Kanban in a Nutshell

6:02 PM

Kanban is a method used in agile and lean environments.

The word kanban has a simple meaning, it means “visual card” and it came from the Toyota Production System. It was used to tell providers that the company was ready “to pull” materials. This way, they didn't have to wait or they didn't have to keep much inventory which also generated costs. It started as a system of just in time using a pull system.


If we try to find a definition in software development it would be something like: learn about your team capacity and match it with your work in progress to create a constant flow. Having this will make things faster.


To prove this, we have a formula from queueing theory,  it is called little’s law:

Total Cycle Time = Number of Things in Progress / Average Completion Rate

This formula says that  the more things you do, the more cycle time you will have. (Cycle time starts when work begins on the request and ends when the item is ready for delivery).

Kanban has been evolving through time and now it involves also some common practices:  “code review”, “mentoring”, “pair programming”, “pull-requests”, “workshops”. These  techniques promote knowledge sharing in the team. Which helps in case someone is on vacations or sick. The flow must always continue.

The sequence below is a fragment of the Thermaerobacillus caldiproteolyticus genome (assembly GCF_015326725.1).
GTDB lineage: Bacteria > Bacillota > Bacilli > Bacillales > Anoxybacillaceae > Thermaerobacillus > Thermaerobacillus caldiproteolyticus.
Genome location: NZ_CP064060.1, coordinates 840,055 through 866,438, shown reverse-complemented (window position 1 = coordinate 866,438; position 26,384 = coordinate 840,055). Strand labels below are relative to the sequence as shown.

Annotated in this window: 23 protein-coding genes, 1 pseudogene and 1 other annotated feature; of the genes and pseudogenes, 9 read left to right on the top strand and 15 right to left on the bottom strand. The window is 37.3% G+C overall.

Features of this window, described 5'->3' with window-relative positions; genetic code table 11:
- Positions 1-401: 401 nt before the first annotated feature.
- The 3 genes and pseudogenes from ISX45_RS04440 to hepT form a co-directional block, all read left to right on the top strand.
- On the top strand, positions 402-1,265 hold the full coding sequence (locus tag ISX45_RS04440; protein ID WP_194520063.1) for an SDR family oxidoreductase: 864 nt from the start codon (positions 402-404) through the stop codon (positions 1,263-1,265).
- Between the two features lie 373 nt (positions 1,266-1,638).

Two common reports for Kanban are control charts and cumulative flow diagrams (available in Jira). They show you your cycle time, the time you took in each step and in average. This helps you to see if you are improving or not. Again, you are checking your flow.

The way to implement Kanban changes from company to company, it is kind of flexible. But it remains with two important rules: a board and a limit in work in progress. A nice video to show how you could implement this can be found here:



Eric Brechner, the author of the book Agile Project Management with Kanban, describes kanban using a board with columns in progress and done. This video is simple and illustrates the basics of Kanban. It covers estimation, evolving from scrum, time boxes, etc. It is worth it to take a look at it.




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